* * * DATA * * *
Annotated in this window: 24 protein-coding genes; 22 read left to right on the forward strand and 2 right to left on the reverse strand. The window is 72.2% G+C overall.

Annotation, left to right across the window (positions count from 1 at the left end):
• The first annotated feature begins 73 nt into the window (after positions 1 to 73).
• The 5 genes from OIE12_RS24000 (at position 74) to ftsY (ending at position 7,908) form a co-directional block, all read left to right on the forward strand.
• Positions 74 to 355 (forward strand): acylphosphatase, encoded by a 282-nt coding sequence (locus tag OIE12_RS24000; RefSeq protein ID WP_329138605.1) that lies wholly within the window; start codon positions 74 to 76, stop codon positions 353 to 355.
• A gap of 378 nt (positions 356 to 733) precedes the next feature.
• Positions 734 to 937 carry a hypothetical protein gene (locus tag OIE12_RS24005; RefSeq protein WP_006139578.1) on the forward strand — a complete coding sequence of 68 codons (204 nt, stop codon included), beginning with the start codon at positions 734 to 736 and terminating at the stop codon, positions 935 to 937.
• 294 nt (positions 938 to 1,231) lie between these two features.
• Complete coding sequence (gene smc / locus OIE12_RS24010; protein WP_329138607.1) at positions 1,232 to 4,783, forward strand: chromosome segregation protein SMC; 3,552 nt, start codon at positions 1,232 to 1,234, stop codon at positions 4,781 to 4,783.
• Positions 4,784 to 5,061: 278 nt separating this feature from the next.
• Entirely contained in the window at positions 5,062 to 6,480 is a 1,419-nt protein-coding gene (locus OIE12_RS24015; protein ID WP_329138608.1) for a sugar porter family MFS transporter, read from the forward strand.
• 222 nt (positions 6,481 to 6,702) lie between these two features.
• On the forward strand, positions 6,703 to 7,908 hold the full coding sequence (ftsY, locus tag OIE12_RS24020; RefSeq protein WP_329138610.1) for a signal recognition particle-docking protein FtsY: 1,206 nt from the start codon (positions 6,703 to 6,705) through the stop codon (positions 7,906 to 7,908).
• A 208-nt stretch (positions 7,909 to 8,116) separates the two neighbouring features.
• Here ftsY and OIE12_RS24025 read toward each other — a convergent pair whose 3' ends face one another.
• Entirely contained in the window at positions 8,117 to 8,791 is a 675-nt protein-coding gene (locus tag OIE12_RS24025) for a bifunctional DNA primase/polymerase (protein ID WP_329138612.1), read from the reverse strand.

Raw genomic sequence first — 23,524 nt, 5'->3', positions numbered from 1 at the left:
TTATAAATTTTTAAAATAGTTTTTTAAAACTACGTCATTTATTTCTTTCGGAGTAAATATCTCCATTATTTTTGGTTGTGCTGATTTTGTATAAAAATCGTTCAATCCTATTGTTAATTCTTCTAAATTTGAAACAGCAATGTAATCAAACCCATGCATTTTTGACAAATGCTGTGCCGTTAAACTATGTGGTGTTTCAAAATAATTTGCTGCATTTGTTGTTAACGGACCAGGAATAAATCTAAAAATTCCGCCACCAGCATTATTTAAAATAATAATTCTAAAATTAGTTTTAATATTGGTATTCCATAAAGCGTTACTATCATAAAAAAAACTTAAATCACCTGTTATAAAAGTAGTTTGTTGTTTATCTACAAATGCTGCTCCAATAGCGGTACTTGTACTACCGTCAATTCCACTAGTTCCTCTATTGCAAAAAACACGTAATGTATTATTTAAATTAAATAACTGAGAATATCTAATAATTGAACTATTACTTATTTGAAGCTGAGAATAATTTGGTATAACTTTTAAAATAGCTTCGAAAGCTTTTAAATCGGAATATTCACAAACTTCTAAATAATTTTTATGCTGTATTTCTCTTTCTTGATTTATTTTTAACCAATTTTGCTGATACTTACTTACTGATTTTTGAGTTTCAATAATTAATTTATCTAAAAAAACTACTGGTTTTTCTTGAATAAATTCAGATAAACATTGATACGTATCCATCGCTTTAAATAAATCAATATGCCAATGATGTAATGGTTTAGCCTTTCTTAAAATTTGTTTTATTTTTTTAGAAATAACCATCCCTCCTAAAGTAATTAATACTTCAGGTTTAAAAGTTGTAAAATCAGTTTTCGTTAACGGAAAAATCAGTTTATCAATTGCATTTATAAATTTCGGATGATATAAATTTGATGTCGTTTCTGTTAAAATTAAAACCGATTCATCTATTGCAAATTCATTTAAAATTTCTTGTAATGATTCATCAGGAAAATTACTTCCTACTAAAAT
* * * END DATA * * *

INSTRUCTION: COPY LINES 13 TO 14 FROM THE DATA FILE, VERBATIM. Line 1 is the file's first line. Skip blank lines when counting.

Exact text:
• On the forward strand, positions 6,703 to 7,908 hold the full coding sequence (ftsY, locus tag OIE12_RS24020; RefSeq protein WP_329138610.1) for a signal recognition particle-docking protein FtsY: 1,206 nt from the start codon (positions 6,703 to 6,705) through the stop codon (positions 7,906 to 7,908).
• A 208-nt stretch (positions 7,909 to 8,116) separates the two neighbouring features.